Protesters against police brutality marched down Center Street, toward the police station in Berkeley, on Tuesday night. It was the fourth night in a row that demonstrators took to the streets in Berkeley to protest the recent decisions by grand juries in Ferguson, Missouri, and New York City not to indict white police officers in the deaths of two unarmed black men. Photo: David Yee
Protesters against police brutality marched down Center Street, toward the police station in Berkeley, on Tuesday night. It was the fourth night in a row that demonstrators took to the streets in Berkeley to protest the recent decisions by grand juries in Ferguson, Missouri, and New York City not to indict white police officers in the deaths of two unarmed black men. Photo: David Yee

See all of Berkeleyside’s Berkeley protest coverage.  Refresh this page for updates to the live blog.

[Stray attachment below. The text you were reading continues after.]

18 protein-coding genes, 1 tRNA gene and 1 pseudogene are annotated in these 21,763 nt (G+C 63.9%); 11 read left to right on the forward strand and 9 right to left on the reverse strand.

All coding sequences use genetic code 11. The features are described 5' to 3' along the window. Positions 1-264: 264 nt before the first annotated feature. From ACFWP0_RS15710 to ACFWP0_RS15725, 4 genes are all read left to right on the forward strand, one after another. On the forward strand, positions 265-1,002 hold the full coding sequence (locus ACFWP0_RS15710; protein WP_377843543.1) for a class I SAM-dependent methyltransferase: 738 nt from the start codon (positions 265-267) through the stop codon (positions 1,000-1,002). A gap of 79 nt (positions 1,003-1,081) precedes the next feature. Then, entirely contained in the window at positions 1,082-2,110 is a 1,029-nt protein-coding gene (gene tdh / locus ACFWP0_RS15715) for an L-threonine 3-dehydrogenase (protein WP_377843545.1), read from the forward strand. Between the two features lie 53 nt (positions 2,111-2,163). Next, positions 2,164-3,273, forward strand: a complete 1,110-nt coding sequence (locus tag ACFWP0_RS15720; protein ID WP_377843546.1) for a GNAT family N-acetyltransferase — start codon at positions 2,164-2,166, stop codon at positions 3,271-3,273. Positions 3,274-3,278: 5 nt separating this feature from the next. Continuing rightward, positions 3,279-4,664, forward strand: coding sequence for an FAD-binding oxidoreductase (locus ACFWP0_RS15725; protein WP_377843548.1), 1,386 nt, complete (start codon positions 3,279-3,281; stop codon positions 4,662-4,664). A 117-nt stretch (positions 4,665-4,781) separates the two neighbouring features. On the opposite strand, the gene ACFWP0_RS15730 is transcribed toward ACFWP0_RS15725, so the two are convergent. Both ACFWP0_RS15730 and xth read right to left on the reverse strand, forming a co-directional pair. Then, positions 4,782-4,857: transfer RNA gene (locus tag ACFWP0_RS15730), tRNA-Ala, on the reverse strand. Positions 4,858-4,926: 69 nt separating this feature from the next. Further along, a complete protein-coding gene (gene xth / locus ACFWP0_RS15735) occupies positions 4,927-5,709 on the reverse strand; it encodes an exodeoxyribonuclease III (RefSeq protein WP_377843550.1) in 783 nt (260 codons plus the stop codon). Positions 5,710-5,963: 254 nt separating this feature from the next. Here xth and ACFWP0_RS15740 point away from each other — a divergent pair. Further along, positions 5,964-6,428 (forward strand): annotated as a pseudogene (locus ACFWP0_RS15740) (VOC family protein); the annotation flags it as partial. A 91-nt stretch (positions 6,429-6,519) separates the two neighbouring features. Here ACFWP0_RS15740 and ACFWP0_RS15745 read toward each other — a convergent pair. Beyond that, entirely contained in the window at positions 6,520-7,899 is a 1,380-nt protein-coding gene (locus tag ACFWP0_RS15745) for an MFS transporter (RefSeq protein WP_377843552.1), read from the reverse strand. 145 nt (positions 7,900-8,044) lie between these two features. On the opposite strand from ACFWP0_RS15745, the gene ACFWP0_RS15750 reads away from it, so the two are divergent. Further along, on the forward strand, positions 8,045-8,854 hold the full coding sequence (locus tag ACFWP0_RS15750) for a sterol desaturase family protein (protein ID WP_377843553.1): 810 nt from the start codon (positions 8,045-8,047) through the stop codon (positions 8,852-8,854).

Update, Dec. 10, 4 p.m. The California Highway Patrol said it had to use force against demonstrators in Oakland late Tuesday night after a mostly peaceful protest for a short time took a violent turn. According to the CHP, “For most of the night, the demonstrators remained largely peaceful.”

But, shortly before 9:20 p.m., a large group of people breached a fence and went onto Highway 24 at 40th Street in Oakland, adjacent to the MacArthur BART station just east of Martin Luther King Jr. Way. In many places, officers guarded vehicular freeway access points throughout the night, but some protesters found another way to achieve their goal. The CHP said demonstrators forced drivers on the freeway “to take evasive action” to avoid hitting them.

“After approximately 23 minutes, CHP personnel were able to clear the freeway, however, some of the demonstrators turned violent, hurling rocks, projectiles, and incendiary devices at CHP personnel. Faced with the threat of physical harm, and in order to protect the motoring public stopped on the freeway, CHP personnel employed less than lethal force to subdue the crowd and effect the necessary arrests,” according to the CHP. 

The agency ordered the group to disperse, and most of its members did, according to authorities. Thirteen people who did not leave the area were arrested on various charges, including creating a public nuisance, obstructing free movement of others, and battery on a peace officer. They were taken to Santa Rita Jail and booked without incident.